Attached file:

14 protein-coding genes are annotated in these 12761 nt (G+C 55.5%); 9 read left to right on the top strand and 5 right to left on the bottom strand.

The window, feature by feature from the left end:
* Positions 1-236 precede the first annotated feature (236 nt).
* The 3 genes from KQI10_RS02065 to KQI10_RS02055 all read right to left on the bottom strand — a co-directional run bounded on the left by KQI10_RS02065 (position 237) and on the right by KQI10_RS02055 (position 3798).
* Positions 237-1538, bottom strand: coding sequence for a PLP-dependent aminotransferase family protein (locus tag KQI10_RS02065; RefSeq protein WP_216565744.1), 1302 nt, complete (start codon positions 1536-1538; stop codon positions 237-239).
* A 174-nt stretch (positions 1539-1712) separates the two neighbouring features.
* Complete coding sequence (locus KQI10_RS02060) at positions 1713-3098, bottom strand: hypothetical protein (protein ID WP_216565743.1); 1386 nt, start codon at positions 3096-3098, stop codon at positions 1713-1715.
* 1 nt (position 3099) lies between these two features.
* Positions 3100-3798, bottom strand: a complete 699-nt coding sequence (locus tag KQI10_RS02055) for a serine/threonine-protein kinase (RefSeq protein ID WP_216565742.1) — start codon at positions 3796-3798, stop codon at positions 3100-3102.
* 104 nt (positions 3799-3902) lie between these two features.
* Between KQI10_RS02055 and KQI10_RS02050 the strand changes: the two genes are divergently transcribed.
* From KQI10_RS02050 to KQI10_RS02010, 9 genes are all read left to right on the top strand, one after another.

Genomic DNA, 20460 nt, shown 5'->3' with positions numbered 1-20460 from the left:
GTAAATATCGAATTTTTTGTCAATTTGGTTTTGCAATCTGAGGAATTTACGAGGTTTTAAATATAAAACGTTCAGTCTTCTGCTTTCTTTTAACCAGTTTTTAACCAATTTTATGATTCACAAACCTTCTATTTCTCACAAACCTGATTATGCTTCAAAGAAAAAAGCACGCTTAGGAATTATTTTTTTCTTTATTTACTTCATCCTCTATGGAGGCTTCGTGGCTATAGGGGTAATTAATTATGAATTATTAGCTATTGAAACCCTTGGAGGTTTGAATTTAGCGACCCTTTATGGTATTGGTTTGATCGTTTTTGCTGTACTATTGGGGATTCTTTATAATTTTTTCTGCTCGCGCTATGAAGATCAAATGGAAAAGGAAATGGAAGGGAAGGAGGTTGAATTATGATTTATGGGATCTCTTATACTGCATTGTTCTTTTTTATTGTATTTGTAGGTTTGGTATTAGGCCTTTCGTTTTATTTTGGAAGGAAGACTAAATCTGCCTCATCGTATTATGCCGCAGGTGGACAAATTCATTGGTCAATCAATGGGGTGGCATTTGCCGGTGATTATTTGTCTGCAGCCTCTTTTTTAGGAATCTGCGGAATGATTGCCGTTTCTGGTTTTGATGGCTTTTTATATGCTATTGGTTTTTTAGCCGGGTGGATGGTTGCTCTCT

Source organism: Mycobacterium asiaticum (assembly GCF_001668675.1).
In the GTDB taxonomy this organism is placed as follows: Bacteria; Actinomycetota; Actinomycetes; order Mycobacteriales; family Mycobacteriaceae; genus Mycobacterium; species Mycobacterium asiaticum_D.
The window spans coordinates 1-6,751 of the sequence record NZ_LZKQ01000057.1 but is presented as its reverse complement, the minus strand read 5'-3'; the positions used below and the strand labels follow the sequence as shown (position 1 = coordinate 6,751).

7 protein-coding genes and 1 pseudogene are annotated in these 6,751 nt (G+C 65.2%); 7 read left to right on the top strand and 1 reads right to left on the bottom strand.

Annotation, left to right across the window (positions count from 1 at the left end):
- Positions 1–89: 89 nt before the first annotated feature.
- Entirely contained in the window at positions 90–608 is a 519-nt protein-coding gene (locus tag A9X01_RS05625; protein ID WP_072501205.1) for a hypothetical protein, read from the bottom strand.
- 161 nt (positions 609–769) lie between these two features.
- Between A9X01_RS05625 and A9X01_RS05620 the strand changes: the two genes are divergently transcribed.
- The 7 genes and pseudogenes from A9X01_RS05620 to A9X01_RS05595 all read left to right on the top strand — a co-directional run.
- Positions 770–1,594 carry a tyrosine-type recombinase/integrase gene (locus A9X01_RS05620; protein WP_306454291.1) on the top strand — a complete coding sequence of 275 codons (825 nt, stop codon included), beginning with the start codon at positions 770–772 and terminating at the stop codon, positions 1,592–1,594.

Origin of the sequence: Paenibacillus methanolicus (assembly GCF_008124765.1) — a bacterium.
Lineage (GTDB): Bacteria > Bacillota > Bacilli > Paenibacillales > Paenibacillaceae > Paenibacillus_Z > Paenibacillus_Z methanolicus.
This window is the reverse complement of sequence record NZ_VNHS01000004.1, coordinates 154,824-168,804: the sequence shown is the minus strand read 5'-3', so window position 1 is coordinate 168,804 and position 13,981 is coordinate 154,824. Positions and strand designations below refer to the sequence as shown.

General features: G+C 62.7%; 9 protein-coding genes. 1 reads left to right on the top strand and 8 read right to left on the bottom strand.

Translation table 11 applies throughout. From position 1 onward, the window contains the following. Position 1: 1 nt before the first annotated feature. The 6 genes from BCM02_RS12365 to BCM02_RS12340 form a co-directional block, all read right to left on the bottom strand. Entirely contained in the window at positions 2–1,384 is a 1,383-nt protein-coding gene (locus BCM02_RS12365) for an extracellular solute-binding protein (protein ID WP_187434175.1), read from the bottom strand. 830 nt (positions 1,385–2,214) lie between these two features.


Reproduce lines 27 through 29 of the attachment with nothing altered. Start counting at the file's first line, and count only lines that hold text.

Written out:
Lineage (GTDB): Bacteria > Bacillota > Bacilli > Paenibacillales > Paenibacillaceae > Paenibacillus_Z > Paenibacillus_Z methanolicus.
This window is the reverse complement of sequence record NZ_VNHS01000004.1, coordinates 154,824-168,804: the sequence shown is the minus strand read 5'-3', so window position 1 is coordinate 168,804 and position 13,981 is coordinate 154,824. Positions and strand designations below refer to the sequence as shown.

General features: G+C 62.7%; 9 protein-coding genes. 1 reads left to right on the top strand and 8 read right to left on the bottom strand.